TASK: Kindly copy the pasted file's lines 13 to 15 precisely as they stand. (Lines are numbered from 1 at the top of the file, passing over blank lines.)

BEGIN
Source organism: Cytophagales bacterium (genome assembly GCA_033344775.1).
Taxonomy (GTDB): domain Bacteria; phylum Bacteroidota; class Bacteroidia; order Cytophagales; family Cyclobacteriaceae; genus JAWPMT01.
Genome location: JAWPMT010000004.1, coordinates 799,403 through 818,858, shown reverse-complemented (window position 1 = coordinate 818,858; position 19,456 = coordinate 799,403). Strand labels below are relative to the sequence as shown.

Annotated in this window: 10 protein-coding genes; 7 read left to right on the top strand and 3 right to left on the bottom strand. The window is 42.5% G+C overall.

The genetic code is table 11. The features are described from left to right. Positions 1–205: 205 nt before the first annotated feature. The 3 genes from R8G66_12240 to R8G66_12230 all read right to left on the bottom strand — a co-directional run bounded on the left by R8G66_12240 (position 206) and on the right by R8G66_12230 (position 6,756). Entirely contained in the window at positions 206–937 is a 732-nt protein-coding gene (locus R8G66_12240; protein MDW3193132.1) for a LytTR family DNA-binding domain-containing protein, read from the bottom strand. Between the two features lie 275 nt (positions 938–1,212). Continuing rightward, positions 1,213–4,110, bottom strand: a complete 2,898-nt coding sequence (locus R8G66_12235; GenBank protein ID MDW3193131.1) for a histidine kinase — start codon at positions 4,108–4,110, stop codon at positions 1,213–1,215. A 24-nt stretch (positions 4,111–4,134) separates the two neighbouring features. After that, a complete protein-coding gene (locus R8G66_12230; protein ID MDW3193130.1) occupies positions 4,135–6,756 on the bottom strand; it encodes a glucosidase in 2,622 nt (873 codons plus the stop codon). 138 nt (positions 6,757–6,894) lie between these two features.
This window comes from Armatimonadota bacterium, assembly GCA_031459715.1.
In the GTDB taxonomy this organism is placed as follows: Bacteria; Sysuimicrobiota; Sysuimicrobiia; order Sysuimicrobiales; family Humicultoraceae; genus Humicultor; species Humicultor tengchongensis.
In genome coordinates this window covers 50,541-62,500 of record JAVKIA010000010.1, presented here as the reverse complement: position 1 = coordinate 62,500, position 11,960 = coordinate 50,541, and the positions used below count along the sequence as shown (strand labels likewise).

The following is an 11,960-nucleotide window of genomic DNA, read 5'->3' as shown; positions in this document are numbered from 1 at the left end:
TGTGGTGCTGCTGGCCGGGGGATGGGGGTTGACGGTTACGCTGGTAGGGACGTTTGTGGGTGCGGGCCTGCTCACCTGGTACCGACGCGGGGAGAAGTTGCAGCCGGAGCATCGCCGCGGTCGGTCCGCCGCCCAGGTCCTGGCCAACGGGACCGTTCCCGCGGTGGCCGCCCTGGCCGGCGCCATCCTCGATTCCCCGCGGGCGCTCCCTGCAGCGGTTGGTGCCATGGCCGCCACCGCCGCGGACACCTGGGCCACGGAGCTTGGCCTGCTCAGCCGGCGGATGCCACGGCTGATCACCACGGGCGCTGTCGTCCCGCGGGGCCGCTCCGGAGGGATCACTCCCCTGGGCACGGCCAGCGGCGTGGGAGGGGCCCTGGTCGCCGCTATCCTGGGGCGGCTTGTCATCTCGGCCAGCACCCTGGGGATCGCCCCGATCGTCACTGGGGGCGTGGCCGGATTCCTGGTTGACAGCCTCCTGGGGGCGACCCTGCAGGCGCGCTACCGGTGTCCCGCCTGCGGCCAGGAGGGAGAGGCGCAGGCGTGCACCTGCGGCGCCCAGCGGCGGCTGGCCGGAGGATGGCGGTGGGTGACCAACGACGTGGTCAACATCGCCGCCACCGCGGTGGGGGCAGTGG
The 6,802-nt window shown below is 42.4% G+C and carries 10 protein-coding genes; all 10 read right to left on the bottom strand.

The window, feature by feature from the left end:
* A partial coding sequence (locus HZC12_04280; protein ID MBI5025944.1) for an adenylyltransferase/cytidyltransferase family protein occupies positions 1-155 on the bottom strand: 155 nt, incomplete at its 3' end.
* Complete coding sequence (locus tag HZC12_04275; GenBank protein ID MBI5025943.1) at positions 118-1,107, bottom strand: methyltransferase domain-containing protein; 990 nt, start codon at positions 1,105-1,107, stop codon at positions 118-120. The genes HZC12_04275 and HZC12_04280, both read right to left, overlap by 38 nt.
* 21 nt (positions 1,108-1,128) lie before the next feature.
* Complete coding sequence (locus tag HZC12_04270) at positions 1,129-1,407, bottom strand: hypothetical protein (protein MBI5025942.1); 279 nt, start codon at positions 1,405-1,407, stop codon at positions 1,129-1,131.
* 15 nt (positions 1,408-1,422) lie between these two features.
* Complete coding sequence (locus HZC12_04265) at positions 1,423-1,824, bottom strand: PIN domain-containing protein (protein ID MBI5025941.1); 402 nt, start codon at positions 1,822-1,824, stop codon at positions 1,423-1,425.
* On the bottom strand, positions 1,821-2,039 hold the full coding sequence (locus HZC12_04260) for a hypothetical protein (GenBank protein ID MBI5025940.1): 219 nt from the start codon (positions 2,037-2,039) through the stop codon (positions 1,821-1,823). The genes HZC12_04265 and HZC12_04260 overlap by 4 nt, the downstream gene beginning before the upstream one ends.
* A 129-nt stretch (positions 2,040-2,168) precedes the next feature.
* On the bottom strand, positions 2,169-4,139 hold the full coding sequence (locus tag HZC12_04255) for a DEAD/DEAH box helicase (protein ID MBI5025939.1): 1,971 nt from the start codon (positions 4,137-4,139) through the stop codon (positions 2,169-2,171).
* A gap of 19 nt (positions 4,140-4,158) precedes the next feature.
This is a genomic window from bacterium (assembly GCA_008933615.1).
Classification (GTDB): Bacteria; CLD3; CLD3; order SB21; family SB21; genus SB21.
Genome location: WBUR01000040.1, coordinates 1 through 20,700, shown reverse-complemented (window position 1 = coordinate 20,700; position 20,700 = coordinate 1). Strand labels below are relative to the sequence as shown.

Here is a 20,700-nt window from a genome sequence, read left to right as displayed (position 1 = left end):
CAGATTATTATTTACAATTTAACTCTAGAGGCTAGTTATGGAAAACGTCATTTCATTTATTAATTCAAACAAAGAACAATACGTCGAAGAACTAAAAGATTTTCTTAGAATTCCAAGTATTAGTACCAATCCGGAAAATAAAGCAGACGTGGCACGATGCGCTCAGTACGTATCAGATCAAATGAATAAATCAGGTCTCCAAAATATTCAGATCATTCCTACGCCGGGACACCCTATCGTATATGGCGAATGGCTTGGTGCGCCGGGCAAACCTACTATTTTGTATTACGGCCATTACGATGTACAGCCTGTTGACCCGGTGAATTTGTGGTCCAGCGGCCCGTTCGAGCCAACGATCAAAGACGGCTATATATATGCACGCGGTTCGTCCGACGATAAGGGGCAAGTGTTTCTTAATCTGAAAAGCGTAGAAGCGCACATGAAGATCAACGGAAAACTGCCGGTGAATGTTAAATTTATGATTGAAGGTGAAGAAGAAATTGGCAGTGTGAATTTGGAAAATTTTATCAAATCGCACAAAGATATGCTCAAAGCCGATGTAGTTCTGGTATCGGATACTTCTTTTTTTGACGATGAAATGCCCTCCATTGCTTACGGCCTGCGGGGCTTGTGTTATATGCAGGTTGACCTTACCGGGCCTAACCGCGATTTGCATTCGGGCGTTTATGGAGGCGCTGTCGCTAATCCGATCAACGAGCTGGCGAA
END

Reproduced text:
* A partial coding sequence (locus HZC12_04280; protein ID MBI5025944.1) for an adenylyltransferase/cytidyltransferase family protein occupies positions 1-155 on the bottom strand: 155 nt, incomplete at its 3' end.
* Complete coding sequence (locus tag HZC12_04275; GenBank protein ID MBI5025943.1) at positions 118-1,107, bottom strand: methyltransferase domain-containing protein; 990 nt, start codon at positions 1,105-1,107, stop codon at positions 118-120. The genes HZC12_04275 and HZC12_04280, both read right to left, overlap by 38 nt.
* 21 nt (positions 1,108-1,128) lie before the next feature.